Unfortunately Chrome OS still hasn't figured out how to perfectly handle higher-resolution displays (aside from the custom handling of the Pixel), but I'm happy to report things have dramatically improved. You no longer have to use experimental ://flags to chance the interface scaling or set a default page zoom level — you can simply head into the settings and choose a lower resolution, which now properly scales the interface too. When you drop things down to 1536x864 the entire interface is perfectly readable, and it no longer exhibits the previously-annoying issues of jagged text and oddly-shaped assets. Everything — well, 99 percent of everything — scales properly now.
Now that may sound like a downside, not making the most of the 1080p display, but trust me — this is the way to go. You aren't missing out anything by dropping the resolution in the settings — this is how Chrome OS handles interface scaling right now, and it's way better than anything in prior versions.
I'm reviewing a non-touch model of the Chromebook 13 here, but if you opt to go for one of the higher-end versions you're likely to end up with a touchscreen instead. That touchscreen offers the same IPS panel and resolution, but added protection from the world of bumps and scratches thanks to a Gorilla Glass NBT coating — that's the same stuff Dell and other manufacturers have been using on their touchscreen Windows laptops.
When it comes to speakers, you shouldn't have too high of expectations. The pair of stereo speakers are ported downward under the palm rests, and that means they get severely blocked whenever the laptop is on your lap or a softer surface like a couch or blanket. The speakers get pretty loud otherwise, but the sound isn't very deep or satisfying. It's good for casual video watching and some background music, but chances are you'll want to plug in some headphones — which work just fine and take wired mics as well — to get a better experience.
Great to touch
Dell Chromebook 13 Keyboard and trackpad
Dell has leveraged its years of making solid laptops to provide the Chromebook 13 with a really good keyboard. It has full sized keys, plenty of travel and the key switches don't feel too mushy. It has all of the features you want out of a laptop keyboard, including adjustable backlighting, which we just don't see on Chromebooks often. You can adjust the brightness of the keys between five different levels — just hold the "alt" key and press the brightness keys in the function row (which honestly wasn't immediately apparent at first).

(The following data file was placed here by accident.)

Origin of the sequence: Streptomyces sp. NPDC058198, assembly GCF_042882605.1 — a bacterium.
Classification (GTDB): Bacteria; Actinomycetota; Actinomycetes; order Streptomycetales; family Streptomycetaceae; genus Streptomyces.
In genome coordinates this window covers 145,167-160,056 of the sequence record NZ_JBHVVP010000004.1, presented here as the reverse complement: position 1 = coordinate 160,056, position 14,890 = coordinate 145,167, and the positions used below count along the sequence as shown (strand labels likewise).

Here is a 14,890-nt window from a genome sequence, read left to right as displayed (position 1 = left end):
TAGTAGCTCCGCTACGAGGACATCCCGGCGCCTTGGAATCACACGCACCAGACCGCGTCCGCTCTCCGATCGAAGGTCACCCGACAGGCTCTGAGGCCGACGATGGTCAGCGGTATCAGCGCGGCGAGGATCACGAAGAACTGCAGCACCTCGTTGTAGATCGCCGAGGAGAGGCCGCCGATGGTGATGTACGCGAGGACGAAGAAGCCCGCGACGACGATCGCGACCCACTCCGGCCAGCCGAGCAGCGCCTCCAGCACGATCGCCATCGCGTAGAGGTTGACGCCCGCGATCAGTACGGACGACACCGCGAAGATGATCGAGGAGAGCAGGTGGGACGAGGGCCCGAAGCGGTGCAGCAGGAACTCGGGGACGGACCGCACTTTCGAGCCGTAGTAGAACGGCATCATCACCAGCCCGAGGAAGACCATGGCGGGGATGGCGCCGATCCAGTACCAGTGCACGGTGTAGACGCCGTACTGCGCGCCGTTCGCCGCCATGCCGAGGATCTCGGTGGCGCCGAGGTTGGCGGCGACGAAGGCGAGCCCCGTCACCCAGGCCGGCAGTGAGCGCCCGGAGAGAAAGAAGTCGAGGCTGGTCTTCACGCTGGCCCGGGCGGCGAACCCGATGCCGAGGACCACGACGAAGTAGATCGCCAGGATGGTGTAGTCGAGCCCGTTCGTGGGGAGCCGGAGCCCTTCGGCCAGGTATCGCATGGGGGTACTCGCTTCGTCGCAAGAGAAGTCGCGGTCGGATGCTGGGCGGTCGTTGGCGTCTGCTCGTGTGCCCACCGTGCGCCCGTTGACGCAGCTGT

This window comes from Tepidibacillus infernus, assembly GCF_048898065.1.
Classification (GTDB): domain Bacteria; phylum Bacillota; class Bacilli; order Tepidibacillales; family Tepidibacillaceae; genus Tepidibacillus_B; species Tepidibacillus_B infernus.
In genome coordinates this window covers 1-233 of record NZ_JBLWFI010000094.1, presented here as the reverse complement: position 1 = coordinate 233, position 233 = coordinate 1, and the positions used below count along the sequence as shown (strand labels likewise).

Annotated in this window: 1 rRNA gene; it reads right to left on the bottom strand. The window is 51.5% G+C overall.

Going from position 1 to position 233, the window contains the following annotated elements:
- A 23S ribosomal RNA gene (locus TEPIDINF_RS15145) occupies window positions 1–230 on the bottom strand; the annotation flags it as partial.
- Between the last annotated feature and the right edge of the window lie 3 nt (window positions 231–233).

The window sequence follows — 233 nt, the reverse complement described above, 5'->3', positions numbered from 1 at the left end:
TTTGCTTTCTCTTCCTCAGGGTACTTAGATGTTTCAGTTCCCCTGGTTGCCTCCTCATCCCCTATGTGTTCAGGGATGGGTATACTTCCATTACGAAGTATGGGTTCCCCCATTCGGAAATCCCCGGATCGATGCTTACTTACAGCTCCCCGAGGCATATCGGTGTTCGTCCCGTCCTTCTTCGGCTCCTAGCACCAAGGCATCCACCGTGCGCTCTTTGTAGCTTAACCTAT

There's also a trackpad on the Chromebook 13 that lives up to the keyboard. It's a large, glass-covered pad that's appropriately sized for a 13-inch laptop, and after a few days it wears in nicely to have a good amount of drag while also being smooth. Multi-fingered gestures and two-finger scrolling works great, as does normal single-finger pointing. As is the case on a few other recent Chromebooks I feel like Chrome OS has really stepped up its trackpad software, and I never found myself reaching for a mouse.
All you need to run Chrome OS
Dell Chromebook 13 Performance and real-world use
Even with a 1080p display, the Chromebook 13 performed admirably with my lower-end model powered by a new Celeron processor and 4GB of RAM. Even with my standard workload of 10+ tabs and three other apps running everything was snappy and I never had issues of reloaded tabs or sluggish performance.
No performance issues to speak of, even on the lower-end Celeron model
I could easily snap a streaming HD video from the likes of NBC, ESPN or Fox Sports in a window to the side of the screen and continue to work with all of my usual tabs and apps without a noticeable drop-off in performance, and could even Google Cast full tabs to my TV with a minimal hit in speed.
I did notice some odd (and not reproducible) audio clipping when streaming from Google Play Music or Pocket Casts while doing other things, but those instances were few and far between. I suspect a runaway tab using up RAM was the culprit (not uncommon on Chrome OS or Chrome on another operating system, to be fair), as a quick reboot fixed the issue.